02

Golf Is Simple If You Are Happy To Gradually Improve

Learning and improving golf is never going to be a consistent process compared to working on your aerobic fitness, where you generally see results matching the time and effort you put in.

This is due to the fact that golf is played in a natural environment which isn’t flat or consistent requiring the golfer to constantly improvise and create shots specific to the situation. Therefore, to become a good golfer you need to play a lot of golf so you can encounter as many different playing conditions as possible and learn how to deal with them.

This is one of the reasons why a driving range isn’t the ideal place to learn to play golf, as you are presented with a perfectly flat lie every time which can make it hard to learn to adapt on the course. The key to maximising your enjoyment and progress to learning is understanding your natural competency and being patient enough to build on it gradually rather than rushing ahead and trying to play like a professional straight away. In this article, we are going to discuss what competency is for a golfer and put a process in place for you to follow so you can enjoy the journey of learning and improving at your golf game.

Competency for golf is the ability to hit a ball in the middle of the clubface and move it forward towards the target accurately enough to avoid hazards and keep it in play. An individual’s existing/natural competency refers to how big and fast they can make a swing while still being able to hit the ball in the middle of the clubface with it pointing toward the target. It is also a reference to their ability to control the length and speed of their swing relative to the club they are using.

The best way to explain this is most people with no golfing experience can play mini-golf and hit the ball accurately, controlling the distance the ball goes to get the ball in the hole in 6 shots or less. However, if you put a driver in their hands and asked them to try and swing like Tiger Woods, they would miss the ball or have no control over the distance and direction. That golfer has tried to go well beyond their natural competency which results in frustration and complication due to trying to take quick tips and short cuts. The fact is golf is a simple game that can be played quickly if you have the discipline to gradually build on what you already have naturally.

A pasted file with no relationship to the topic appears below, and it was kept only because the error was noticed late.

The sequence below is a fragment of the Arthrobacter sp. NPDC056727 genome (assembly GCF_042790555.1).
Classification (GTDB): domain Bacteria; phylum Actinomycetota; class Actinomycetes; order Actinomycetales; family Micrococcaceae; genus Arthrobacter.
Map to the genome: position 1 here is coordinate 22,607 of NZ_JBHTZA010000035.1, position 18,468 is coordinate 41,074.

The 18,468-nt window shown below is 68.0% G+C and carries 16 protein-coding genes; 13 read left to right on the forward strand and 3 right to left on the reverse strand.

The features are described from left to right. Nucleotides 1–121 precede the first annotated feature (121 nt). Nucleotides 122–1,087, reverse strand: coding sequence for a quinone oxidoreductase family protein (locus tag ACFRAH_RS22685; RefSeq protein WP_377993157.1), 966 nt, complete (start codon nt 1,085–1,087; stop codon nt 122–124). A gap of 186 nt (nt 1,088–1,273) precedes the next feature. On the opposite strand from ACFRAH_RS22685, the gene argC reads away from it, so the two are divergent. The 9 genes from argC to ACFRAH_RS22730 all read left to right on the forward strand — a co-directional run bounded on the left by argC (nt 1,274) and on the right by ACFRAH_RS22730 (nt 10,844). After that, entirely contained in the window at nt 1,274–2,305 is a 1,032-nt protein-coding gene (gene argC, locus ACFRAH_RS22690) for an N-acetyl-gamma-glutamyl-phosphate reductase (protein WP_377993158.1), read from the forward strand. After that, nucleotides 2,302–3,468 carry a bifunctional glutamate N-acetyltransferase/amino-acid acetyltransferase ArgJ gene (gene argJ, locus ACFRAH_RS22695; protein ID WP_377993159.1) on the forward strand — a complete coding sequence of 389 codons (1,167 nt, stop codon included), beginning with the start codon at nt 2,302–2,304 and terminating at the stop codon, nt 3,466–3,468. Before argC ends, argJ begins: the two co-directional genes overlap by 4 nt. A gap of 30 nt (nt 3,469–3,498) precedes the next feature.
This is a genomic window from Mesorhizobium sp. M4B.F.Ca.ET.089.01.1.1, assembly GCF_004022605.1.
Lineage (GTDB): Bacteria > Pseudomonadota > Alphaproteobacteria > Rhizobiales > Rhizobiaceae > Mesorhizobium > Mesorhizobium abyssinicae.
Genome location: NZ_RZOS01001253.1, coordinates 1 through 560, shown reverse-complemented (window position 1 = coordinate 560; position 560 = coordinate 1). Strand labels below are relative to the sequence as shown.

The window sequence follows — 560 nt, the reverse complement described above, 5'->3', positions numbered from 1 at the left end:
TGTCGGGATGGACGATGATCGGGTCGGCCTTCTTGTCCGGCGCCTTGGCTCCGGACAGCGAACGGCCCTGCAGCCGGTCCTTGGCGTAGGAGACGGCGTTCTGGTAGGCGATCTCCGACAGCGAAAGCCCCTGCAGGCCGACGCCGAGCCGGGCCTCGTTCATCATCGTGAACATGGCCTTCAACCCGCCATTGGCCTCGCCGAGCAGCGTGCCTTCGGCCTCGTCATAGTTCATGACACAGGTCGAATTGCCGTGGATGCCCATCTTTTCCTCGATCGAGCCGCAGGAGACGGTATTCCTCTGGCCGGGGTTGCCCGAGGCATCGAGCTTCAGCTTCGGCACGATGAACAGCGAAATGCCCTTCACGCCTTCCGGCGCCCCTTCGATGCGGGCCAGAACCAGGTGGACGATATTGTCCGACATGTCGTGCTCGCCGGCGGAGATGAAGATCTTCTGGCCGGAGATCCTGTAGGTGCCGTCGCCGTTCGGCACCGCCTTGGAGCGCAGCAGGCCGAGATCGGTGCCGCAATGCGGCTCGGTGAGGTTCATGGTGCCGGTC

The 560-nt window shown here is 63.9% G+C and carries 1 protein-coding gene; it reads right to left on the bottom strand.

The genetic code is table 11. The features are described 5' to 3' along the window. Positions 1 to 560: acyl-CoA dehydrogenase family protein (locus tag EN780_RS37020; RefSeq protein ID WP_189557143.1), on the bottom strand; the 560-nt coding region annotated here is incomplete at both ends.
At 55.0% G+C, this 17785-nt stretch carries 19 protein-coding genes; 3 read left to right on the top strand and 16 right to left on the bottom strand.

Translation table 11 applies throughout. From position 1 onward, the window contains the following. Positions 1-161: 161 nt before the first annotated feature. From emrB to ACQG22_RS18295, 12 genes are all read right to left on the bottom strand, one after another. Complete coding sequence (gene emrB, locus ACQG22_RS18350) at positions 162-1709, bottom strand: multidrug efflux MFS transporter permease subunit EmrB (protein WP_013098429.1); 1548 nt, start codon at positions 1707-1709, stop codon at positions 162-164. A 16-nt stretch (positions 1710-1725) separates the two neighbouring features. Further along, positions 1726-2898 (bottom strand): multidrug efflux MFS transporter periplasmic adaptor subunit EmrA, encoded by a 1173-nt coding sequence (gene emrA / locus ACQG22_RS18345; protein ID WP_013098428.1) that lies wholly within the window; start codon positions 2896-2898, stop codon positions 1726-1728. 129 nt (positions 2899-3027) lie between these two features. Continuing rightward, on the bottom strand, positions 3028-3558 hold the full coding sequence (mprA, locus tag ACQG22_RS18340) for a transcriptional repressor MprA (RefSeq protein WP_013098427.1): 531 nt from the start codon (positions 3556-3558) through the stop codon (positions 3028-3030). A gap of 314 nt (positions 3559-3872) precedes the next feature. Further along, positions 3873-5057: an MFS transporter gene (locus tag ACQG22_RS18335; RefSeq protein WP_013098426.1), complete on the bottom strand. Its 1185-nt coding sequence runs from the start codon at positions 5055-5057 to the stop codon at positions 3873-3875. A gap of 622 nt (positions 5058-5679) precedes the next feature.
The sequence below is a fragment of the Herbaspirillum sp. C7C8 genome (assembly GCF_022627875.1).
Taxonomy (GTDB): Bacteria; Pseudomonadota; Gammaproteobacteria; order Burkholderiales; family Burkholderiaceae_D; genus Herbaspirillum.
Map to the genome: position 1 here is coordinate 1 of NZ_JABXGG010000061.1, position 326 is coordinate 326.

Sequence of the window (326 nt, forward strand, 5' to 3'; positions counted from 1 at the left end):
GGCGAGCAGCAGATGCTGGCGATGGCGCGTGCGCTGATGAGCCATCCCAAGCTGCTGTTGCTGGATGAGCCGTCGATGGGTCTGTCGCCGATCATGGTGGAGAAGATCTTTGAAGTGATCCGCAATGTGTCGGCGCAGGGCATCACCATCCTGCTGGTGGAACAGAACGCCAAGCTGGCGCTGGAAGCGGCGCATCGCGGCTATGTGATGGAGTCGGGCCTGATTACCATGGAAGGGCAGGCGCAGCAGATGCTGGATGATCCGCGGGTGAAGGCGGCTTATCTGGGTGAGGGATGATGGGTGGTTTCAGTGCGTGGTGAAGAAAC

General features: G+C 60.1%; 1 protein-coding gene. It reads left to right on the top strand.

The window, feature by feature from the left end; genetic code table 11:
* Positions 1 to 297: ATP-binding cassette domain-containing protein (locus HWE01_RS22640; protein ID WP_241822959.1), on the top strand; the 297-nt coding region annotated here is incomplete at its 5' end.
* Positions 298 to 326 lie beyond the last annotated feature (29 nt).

Even the best players in the world hit bad shots so a general rule is to be competent you need to be able to get a good result 7 out of 10 attempts before you try and swing the club further and faster. For a new or intermediate golfer, that means hitting the ball near enough to the middle of the face so the ball goes in the air and to have the face at impact pointing near enough to the target so the ball stays in play.

This is not to say you can’t have a real go and go well beyond your level to see what happens as long as you understand the best way to improve is to gradually build on and understand your competency. In fact, if you watch tournament golf it quickly becomes evident that all the players have different competencies, it’s how they manage themselves and avoid exposing their weaknesses that make them really good.

Oakleigh workshop for existing golfers

On the Oakleigh course workshop, we score how many shots that are competent. To do this we simply put a tick on the scorecard when we hit a shot that comes out of the clubface well and stays in play, if the shot is a miss-hit or goes out of play, we simply put a cross on the card. We will do this for all shots apart from putting, which we can cover on another day.

At the end of the round we tally up the ticks versus crosses and we can work out a rough percentage of shots we need to improve on. This exercise will give you a benchmark to improve and will also give you a strategy mid-round of having a level of swing that is more reliable to get your round back on track should you not be having your best day.

Let’s have fun and find out a little about your own game today.

Share this post

Share on facebook
Share on google
Share on twitter
Share on linkedin
Share on pinterest
Share on print
Share on email